I love mangos. I can never escape the feeling that the flavor in my mouth is tropical, exotic, and on so sweet. I rarely eat a mango by itself but prefer to combine it into salads, salsas, and beverages. Here is the perfect mango beverage: a Mango Margarita with loads of fruit. It’s an ideal weekend cocktail. The sweet but powerful flavor can complement spicy foods from anywhere on the planet.
This drink is about as easy a mixture as you can imagine. It ranks very high on the flavor-to-effort scale.
Yield: 2 large cocktails
4 ounces white tequila
2 ounces orange liquor [Mandarin Napoleon suggested]
Juice of 2 limes
1 cup of diced fresh mango
1 ounce of simple syrup
12 ice cubes
Place all ingredients in a blender and blend away until smooth. Pour into glasses rimmed with salt or sugar.
Source: Brian O’Rourke
Many drink recipes, including my margarita, use sugar syrup as an essential ingredient. For some beverages, including that margarita, a citrus-flavored sugar syrup can boost the flavor. Making a citrus syrup is just as easy as making a standard one. Try this recipe and see if doesn’t add a new dimension to your beverages. [ For my margarita go to http://www.cookingbythebook.com/blog/recipes/not-your-mothers-margarita],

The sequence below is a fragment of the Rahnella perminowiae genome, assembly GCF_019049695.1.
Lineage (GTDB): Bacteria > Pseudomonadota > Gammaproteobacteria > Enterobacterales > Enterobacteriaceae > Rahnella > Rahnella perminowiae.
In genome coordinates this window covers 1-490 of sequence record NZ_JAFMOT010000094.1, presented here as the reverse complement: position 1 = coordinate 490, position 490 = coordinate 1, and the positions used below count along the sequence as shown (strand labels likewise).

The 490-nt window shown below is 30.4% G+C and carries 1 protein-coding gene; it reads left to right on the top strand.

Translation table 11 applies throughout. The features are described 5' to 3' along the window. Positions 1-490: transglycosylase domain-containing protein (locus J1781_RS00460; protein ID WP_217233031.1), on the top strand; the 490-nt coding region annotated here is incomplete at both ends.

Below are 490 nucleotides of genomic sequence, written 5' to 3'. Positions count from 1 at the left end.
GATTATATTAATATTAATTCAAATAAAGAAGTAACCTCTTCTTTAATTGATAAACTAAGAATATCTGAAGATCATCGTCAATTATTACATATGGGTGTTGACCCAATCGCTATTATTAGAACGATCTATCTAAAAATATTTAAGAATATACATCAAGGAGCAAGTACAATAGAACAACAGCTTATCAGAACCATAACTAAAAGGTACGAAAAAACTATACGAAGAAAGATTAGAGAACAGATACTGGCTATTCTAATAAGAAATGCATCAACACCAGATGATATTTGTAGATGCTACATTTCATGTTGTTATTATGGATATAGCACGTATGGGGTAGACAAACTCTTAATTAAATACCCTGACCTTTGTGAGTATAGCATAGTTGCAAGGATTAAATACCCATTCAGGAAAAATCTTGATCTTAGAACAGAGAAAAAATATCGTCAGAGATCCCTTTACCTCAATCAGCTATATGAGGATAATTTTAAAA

Getting balance in this syrup does depend on the size and quantity of the orange, lemon and lime you add. The orange is going to contribute the most liquid, so keeping it to medium size is important. One lime is plenty. You’ll be surprised at how easily you can pick up the overtones of just one. If you prefer a tarter syrup, then adding a second lime will do it. And that one lemon is needed, too. You may not taste the flavor directly, but it is contributing to the total flavor balance.
The syrup is always best fresh, but it can keep for two weeks in an airtight container in your refrigerator.
Citrus Simple Syrup
2 cups sugar
1 cup water
1 medium orange, sliced thinly
1 lemon, sliced thinly
1 lime, sliced thinly
Put the sugar and water in a wide sauce pan — you want surface area for laying down the fruit slices. Stir over medium heat bringing the mixture to a boil. Boil for a moment more until the liquid starts to clear.
Add the fruit slices and distribute evenly over the top. Turn the heat to medium-high and bring back to a boil, stirring and pressing the fruit to release the juices. When the mixture returns to a boil, lower the heat to simmer and leave for 5 minutes.
Turn off the heat and remove the fruit slices, squeezing each one to release any final juice. Cool to room temperature, place in an airtight container and refrigerate.
Source: Brian O’Rourke